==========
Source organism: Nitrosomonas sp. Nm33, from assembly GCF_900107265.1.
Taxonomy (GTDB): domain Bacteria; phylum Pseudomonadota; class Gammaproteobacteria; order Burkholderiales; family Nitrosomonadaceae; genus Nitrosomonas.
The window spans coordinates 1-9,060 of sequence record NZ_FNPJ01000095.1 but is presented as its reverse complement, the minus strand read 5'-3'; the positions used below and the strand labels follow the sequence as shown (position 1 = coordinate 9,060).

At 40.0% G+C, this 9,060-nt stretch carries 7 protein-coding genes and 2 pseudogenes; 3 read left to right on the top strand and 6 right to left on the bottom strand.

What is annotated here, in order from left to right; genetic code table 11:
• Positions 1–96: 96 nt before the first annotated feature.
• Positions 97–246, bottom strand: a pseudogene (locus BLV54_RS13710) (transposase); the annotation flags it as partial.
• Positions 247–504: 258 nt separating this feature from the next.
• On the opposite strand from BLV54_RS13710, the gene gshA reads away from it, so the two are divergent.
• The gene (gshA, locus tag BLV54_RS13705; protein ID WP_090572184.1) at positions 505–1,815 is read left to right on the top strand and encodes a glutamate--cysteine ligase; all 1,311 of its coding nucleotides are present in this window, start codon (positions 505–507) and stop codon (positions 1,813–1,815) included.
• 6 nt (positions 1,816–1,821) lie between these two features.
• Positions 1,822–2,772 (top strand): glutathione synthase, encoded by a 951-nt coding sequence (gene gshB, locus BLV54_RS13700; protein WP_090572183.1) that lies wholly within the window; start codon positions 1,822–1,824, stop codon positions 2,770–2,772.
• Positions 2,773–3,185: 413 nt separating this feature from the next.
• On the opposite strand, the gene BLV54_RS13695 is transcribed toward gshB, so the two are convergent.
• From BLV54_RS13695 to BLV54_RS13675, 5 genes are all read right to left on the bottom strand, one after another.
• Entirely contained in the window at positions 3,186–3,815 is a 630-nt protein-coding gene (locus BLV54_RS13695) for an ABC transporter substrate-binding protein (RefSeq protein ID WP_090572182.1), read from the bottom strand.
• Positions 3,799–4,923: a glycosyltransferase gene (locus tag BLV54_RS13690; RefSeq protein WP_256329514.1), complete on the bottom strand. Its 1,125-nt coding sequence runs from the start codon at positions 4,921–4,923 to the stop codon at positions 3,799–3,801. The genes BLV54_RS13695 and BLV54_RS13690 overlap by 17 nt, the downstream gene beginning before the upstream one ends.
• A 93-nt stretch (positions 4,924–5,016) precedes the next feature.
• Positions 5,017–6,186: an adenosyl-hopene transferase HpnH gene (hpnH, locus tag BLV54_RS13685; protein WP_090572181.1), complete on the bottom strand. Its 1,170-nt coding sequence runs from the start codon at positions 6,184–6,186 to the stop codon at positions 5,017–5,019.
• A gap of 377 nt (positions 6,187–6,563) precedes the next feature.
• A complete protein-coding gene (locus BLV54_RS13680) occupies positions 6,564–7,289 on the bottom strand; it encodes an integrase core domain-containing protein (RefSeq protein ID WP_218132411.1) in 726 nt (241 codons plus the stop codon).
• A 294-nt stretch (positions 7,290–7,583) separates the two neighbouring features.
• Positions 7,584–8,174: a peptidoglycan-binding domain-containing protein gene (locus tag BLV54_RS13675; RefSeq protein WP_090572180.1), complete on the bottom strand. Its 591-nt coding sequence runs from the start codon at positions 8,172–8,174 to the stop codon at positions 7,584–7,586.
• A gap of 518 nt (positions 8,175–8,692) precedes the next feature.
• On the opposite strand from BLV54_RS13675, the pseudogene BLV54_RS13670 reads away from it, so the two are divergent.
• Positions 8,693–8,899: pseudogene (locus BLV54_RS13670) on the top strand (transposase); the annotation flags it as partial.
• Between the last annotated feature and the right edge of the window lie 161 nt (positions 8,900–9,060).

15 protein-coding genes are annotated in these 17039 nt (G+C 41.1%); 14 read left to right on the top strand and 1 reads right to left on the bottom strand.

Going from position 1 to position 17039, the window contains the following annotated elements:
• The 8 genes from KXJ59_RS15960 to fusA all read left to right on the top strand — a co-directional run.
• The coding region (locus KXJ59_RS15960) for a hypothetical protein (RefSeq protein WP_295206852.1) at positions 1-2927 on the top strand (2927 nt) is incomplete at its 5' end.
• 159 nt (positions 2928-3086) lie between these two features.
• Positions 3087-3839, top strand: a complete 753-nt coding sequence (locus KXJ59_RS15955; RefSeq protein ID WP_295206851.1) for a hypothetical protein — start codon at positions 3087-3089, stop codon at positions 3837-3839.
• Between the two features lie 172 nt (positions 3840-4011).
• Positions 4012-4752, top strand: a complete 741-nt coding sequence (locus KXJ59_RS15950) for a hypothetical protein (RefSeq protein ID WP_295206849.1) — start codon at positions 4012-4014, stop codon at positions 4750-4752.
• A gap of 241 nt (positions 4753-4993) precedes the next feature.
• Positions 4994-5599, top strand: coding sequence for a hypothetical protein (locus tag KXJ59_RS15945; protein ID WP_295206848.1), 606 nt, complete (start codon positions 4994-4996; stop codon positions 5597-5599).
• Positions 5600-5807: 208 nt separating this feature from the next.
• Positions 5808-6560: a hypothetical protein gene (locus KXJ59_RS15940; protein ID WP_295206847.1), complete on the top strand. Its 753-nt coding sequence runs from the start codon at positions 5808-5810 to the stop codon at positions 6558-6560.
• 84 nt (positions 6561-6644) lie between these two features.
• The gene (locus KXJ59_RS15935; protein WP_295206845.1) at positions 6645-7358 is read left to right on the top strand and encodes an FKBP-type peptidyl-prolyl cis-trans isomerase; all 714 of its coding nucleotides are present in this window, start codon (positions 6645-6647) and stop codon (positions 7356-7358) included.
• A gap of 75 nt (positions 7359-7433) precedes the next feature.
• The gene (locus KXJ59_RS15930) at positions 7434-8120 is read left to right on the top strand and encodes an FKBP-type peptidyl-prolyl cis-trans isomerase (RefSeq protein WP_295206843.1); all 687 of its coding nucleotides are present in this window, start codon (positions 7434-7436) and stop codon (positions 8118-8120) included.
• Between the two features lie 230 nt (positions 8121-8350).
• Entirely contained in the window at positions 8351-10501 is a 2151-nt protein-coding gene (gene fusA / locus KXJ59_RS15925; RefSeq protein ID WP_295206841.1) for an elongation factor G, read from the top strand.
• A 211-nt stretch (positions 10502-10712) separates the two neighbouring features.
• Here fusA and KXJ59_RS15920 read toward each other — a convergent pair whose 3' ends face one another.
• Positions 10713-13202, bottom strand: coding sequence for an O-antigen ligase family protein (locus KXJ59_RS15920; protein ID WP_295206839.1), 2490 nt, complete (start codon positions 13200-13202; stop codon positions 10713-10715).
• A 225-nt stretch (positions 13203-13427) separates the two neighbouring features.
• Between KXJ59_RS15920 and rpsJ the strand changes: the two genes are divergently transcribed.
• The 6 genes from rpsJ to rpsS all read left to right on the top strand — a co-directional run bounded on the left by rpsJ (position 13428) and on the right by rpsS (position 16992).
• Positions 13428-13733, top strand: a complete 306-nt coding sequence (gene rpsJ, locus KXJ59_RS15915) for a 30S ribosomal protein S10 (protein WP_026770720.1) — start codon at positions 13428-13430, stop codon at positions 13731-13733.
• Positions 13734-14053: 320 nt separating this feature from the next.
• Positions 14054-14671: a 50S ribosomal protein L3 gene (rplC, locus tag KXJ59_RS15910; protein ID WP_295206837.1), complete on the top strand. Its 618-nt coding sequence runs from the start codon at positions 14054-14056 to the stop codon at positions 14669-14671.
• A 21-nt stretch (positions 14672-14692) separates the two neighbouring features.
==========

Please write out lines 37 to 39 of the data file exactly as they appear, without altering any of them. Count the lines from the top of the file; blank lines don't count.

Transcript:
• Positions 4994-5599, top strand: coding sequence for a hypothetical protein (locus tag KXJ59_RS15945; protein ID WP_295206848.1), 606 nt, complete (start codon positions 4994-4996; stop codon positions 5597-5599).
• Positions 5600-5807: 208 nt separating this feature from the next.
• Positions 5808-6560: a hypothetical protein gene (locus KXJ59_RS15940; protein ID WP_295206847.1), complete on the top strand. Its 753-nt coding sequence runs from the start codon at positions 5808-5810 to the stop codon at positions 6558-6560.